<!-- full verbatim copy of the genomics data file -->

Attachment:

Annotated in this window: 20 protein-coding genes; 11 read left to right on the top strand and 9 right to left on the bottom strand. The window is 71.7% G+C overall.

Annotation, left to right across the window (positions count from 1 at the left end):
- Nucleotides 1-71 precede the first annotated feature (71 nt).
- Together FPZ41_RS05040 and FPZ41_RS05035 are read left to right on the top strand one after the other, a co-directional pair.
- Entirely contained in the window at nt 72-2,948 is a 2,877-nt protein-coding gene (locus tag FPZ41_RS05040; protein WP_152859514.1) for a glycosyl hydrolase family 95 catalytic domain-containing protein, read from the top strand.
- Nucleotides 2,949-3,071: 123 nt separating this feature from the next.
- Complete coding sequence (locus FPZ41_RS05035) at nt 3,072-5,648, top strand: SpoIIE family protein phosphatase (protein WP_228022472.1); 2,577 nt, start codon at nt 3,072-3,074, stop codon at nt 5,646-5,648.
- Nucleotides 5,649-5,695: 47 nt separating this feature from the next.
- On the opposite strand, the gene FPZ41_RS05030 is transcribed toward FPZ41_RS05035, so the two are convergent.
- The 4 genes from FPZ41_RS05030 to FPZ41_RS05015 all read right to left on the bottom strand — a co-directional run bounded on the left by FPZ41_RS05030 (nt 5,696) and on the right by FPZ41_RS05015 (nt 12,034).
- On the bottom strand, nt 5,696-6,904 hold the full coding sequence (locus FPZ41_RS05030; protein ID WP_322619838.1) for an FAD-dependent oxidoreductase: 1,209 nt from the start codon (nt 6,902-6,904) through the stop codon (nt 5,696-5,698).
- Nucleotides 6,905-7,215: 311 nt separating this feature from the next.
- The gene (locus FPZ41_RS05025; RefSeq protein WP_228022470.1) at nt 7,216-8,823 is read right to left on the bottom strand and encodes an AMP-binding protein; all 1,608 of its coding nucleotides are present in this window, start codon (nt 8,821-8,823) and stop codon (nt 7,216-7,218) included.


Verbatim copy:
Annotated in this window: 20 protein-coding genes; 11 read left to right on the top strand and 9 right to left on the bottom strand. The window is 71.7% G+C overall.

Annotation, left to right across the window (positions count from 1 at the left end):
- Nucleotides 1-71 precede the first annotated feature (71 nt).
- Together FPZ41_RS05040 and FPZ41_RS05035 are read left to right on the top strand one after the other, a co-directional pair.
- Entirely contained in the window at nt 72-2,948 is a 2,877-nt protein-coding gene (locus tag FPZ41_RS05040; protein WP_152859514.1) for a glycosyl hydrolase family 95 catalytic domain-containing protein, read from the top strand.
- Nucleotides 2,949-3,071: 123 nt separating this feature from the next.
- Complete coding sequence (locus FPZ41_RS05035) at nt 3,072-5,648, top strand: SpoIIE family protein phosphatase (protein WP_228022472.1); 2,577 nt, start codon at nt 3,072-3,074, stop codon at nt 5,646-5,648.
- Nucleotides 5,649-5,695: 47 nt separating this feature from the next.
- On the opposite strand, the gene FPZ41_RS05030 is transcribed toward FPZ41_RS05035, so the two are convergent.
- The 4 genes from FPZ41_RS05030 to FPZ41_RS05015 all read right to left on the bottom strand — a co-directional run bounded on the left by FPZ41_RS05030 (nt 5,696) and on the right by FPZ41_RS05015 (nt 12,034).
- On the bottom strand, nt 5,696-6,904 hold the full coding sequence (locus FPZ41_RS05030; protein ID WP_322619838.1) for an FAD-dependent oxidoreductase: 1,209 nt from the start codon (nt 6,902-6,904) through the stop codon (nt 5,696-5,698).
- Nucleotides 6,905-7,215: 311 nt separating this feature from the next.
- The gene (locus FPZ41_RS05025; RefSeq protein WP_228022470.1) at nt 7,216-8,823 is read right to left on the bottom strand and encodes an AMP-binding protein; all 1,608 of its coding nucleotides are present in this window, start codon (nt 8,821-8,823) and stop codon (nt 7,216-7,218) included.